There are many U.S. visa options, practically from A to Z, including several different categories of temporary work visas, but for employers who seek highly skilled, educated, foreign national workers, the H-1B visa is by far the most popular. However, due to the statutory limits placed on issuance of new H-1B visas each fiscal year, businesses that want to take advantage of this option this year must be prepared to enter the annual H-1B visa lottery by submitting a petition to the U.S. Citizenship and Immigration Services ("USCIS") by March 31, 2009, for receipt on April 1, 2009.
Each year, employers can apply for new H-1B visas by filing a petition starting on April 1 for an October 1 H-1B start date. For the 2010 fiscal year, 65,000 H-1B visas (the "H-1B Cap") will be available for an estimated 150,000 petitions that may be received. Because of the high demand for new H-1B visas, petitions should be filed on April 1 to have any chance of being selected. An additional 20,000 H-1B visas will be available in a separate lottery, also on April 1, for foreign nationals with a Master's or higher degree earned in the U.S. ("Master's Cap").
In recent years, all H-1B Cap visas have been allocated within the first hours on the filing date, and Master's Cap visas soon thereafter. This pattern is expected to continue this year. Selection of successful petitioners is made by a computer generated random system from among the petitions received on April 1. Successful petitioners are notified of their selection with a Receipt Notice from the USCIS notifying them that their petitions have been received and are being processed to determine whether H-1B visas will be granted. Unsuccessful petitioners will have their petitions returned from USCIS along with their USCIS filing fee checks. This selection process is typically completed by the end of May.
Not all H-1B visa petitions are subject to the fiscal year cap. Employers of existing H-1B visa holders may generally file H-1B extension petitions for those employees, and new employers of foreign nationals who have H-1B status may generally file a change of employer petition without being subject to the fiscal year cap.
Further, the numerical cap does not apply to H-1B petitions made by institutions of higher education or their related nonprofit entities, by nonprofit research organizations, or by government research organizations. Thus, these "cap-exempt" institutions may file for new H-1B visa status for their foreign national employees at any time. However, H-1B visas issued under this exemption may not be transferred from a cap-exempt employer to a non-cap-exempt employer without being subject to the H-1B Cap.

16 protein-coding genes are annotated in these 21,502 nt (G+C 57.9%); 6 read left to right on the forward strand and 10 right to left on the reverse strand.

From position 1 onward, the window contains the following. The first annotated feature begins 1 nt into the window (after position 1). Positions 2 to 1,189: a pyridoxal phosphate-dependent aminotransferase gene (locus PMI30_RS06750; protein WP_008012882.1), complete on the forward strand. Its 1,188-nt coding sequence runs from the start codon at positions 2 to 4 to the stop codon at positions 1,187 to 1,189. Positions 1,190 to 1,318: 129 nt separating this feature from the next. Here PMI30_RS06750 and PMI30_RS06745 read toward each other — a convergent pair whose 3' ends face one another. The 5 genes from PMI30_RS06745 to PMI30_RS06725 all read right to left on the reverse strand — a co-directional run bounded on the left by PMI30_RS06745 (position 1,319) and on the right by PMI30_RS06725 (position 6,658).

The H-1B temporary visa classification is generally available to any organization that wishes to employ foreign nationals in any technical capacity (e.g., research scientists, engineers, systems or programmer analysts) or in any higher-level management or professional positions (e.g., CEOs, senior human resource managers, attorneys, accountants). The foreign national must have completed at least the equivalent of a U.S. bachelor's degree and the offered position must normally require this degree.
H-1B status is generally valid for an initial term of up to three years, and the status can be extended for up to an additional three years. H-1B status attaches to the foreign national employee, not the employer. Therefore, whether a foreign national employee works for one employer or many employers during the six-year period, the clock does not renew with each new employer. The H-1B holder's legal spouse and unmarried children under the age of 21 may obtain dependent H-4 visa status to coincide with the principal H-1B holder's period of authorization; however, H-4 dependents are not permitted to work in the U.S.
Although six years is generally the maximum term for an H-1B visa, it is sometimes possible to extend H-1B status in increments of one or three years past the sixth year if a foreign national is in the appropriate stage of the U.S. permanent residence process.
Entering the H-1B lottery offers no guarantees; even with an April 1 filing, issuance of an H-1B visa is far from certain. However, with limited options available for employers who rely on foreign national knowledge workers, there is often no choice but to play the H-1B lottery.